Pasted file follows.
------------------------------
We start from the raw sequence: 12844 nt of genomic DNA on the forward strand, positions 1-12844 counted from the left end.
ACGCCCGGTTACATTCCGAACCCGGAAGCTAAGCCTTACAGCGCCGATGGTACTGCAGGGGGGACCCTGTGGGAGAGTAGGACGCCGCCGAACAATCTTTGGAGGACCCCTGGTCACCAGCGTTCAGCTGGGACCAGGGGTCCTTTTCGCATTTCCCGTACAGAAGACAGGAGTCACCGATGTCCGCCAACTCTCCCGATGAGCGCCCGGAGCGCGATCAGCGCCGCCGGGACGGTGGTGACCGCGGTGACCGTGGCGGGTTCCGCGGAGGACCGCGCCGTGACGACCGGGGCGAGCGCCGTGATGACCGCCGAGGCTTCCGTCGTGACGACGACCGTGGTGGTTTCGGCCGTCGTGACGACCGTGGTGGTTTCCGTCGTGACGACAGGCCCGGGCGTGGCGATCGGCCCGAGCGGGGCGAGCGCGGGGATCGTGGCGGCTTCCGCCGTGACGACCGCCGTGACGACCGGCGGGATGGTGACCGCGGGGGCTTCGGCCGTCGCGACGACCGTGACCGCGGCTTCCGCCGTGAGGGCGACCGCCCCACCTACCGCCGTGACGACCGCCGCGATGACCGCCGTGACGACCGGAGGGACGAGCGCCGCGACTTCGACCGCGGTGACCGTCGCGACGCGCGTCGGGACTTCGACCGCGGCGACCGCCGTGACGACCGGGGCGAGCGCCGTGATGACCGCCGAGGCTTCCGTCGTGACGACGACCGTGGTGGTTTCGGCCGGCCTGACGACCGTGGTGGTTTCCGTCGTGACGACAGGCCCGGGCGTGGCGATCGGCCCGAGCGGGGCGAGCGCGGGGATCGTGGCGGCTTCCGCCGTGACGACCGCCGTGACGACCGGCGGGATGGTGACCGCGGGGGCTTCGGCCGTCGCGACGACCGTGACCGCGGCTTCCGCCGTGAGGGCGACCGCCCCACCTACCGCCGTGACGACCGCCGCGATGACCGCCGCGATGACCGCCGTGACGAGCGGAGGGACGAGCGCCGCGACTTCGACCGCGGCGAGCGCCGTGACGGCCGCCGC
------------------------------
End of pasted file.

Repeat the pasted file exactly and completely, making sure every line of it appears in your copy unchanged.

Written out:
We start from the raw sequence: 12844 nt of genomic DNA on the forward strand, positions 1-12844 counted from the left end.
ACGCCCGGTTACATTCCGAACCCGGAAGCTAAGCCTTACAGCGCCGATGGTACTGCAGGGGGGACCCTGTGGGAGAGTAGGACGCCGCCGAACAATCTTTGGAGGACCCCTGGTCACCAGCGTTCAGCTGGGACCAGGGGTCCTTTTCGCATTTCCCGTACAGAAGACAGGAGTCACCGATGTCCGCCAACTCTCCCGATGAGCGCCCGGAGCGCGATCAGCGCCGCCGGGACGGTGGTGACCGCGGTGACCGTGGCGGGTTCCGCGGAGGACCGCGCCGTGACGACCGGGGCGAGCGCCGTGATGACCGCCGAGGCTTCCGTCGTGACGACGACCGTGGTGGTTTCGGCCGTCGTGACGACCGTGGTGGTTTCCGTCGTGACGACAGGCCCGGGCGTGGCGATCGGCCCGAGCGGGGCGAGCGCGGGGATCGTGGCGGCTTCCGCCGTGACGACCGCCGTGACGACCGGCGGGATGGTGACCGCGGGGGCTTCGGCCGTCGCGACGACCGTGACCGCGGCTTCCGCCGTGAGGGCGACCGCCCCACCTACCGCCGTGACGACCGCCGCGATGACCGCCGTGACGACCGGAGGGACGAGCGCCGCGACTTCGACCGCGGTGACCGTCGCGACGCGCGTCGGGACTTCGACCGCGGCGACCGCCGTGACGACCGGGGCGAGCGCCGTGATGACCGCCGAGGCTTCCGTCGTGACGACGACCGTGGTGGTTTCGGCCGGCCTGACGACCGTGGTGGTTTCCGTCGTGACGACAGGCCCGGGCGTGGCGATCGGCCCGAGCGGGGCGAGCGCGGGGATCGTGGCGGCTTCCGCCGTGACGACCGCCGTGACGACCGGCGGGATGGTGACCGCGGGGGCTTCGGCCGTCGCGACGACCGTGACCGCGGCTTCCGCCGTGAGGGCGACCGCCCCACCTACCGCCGTGACGACCGCCGCGATGACCGCCGCGATGACCGCCGTGACGAGCGGAGGGACGAGCGCCGCGACTTCGACCGCGGCGAGCGCCGTGACGGCCGCCGC